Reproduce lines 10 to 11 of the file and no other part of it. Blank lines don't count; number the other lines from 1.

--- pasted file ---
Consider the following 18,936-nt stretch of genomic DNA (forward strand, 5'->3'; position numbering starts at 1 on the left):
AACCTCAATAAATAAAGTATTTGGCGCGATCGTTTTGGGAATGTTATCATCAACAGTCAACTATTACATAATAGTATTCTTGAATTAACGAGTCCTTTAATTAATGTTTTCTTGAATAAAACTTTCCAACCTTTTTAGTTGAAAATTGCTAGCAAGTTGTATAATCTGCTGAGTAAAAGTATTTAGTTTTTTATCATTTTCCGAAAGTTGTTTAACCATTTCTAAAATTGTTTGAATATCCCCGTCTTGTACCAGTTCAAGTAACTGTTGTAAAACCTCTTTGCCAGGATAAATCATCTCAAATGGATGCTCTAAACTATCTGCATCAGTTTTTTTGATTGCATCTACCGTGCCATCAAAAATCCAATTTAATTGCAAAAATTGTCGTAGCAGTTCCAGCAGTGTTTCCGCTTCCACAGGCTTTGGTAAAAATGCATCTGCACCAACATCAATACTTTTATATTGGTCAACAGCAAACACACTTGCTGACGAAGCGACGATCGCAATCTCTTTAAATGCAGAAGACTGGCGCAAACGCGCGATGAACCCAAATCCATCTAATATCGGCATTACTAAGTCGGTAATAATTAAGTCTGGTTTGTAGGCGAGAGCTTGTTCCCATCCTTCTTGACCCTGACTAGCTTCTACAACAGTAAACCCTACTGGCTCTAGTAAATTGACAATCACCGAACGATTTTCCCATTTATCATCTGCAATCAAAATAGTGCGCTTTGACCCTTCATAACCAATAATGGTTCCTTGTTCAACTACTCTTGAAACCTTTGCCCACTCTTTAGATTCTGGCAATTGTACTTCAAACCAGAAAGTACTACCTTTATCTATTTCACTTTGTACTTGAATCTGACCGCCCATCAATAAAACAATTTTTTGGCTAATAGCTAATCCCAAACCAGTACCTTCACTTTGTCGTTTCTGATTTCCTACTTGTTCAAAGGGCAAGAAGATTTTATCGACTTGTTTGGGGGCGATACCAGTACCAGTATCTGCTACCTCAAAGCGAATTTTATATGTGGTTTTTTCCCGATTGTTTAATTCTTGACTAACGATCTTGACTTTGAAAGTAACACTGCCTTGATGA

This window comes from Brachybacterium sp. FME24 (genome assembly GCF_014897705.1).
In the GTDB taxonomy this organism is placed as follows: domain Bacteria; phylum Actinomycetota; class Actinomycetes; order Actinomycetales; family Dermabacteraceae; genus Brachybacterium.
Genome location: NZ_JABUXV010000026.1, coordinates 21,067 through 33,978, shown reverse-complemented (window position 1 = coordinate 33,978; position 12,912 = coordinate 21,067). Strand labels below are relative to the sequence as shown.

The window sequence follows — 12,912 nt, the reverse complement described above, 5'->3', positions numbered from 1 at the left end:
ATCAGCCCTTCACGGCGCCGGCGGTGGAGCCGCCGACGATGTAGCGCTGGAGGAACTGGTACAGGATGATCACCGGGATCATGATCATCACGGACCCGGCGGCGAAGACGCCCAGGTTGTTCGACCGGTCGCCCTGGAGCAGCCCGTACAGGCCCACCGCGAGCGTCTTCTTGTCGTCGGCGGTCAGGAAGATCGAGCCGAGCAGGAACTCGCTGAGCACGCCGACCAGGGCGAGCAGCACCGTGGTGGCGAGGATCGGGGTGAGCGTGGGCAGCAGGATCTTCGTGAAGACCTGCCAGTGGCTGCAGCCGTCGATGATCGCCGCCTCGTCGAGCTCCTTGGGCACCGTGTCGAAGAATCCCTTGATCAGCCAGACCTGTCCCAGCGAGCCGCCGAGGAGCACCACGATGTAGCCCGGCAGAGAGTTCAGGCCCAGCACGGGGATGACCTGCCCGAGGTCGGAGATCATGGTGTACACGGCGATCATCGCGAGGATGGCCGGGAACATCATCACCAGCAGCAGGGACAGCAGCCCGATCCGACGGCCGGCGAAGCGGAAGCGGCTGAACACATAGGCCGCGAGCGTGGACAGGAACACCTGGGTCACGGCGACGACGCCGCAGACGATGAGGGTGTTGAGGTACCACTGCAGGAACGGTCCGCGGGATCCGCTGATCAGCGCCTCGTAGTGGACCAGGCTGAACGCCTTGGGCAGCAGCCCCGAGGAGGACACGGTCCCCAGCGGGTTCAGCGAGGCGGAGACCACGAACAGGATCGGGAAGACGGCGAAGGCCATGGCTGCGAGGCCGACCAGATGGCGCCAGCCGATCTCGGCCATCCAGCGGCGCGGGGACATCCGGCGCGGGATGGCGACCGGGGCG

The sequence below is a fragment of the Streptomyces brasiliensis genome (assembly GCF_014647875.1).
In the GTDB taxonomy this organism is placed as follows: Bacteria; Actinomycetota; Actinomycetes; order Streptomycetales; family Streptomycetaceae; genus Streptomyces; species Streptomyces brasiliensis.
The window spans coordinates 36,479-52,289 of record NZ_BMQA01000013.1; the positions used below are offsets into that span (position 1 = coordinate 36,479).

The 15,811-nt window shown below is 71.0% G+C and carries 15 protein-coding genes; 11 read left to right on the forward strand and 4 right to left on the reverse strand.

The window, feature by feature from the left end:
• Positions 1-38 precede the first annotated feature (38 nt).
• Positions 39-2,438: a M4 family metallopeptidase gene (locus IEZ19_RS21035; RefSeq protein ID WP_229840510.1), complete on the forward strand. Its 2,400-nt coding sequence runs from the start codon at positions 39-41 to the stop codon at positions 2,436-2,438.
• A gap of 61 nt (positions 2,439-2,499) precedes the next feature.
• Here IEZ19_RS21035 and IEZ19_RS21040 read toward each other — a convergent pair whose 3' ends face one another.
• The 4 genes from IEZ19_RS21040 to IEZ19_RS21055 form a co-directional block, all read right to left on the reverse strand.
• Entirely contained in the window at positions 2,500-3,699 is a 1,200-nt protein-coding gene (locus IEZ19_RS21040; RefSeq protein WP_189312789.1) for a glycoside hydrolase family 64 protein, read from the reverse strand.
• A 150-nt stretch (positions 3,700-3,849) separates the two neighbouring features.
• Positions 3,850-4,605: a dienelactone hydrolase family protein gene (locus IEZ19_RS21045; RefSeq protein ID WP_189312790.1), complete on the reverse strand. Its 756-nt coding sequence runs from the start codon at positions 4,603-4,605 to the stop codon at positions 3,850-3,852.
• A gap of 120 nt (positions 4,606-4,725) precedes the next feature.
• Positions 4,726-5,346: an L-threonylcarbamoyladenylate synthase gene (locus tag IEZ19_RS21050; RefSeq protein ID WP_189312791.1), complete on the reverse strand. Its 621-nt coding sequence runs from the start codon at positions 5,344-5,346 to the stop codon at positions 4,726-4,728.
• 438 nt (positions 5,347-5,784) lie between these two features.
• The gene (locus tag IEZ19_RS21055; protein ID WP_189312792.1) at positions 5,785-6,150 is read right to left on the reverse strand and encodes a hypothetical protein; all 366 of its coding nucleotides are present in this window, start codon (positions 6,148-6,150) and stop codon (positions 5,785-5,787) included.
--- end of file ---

The window spans coordinates 36,479-52,289 of record NZ_BMQA01000013.1; the positions used below are offsets into that span (position 1 = coordinate 36,479).

The 15,811-nt window shown below is 71.0% G+C and carries 15 protein-coding genes; 11 read left to right on the forward strand and 4 right to left on the reverse strand.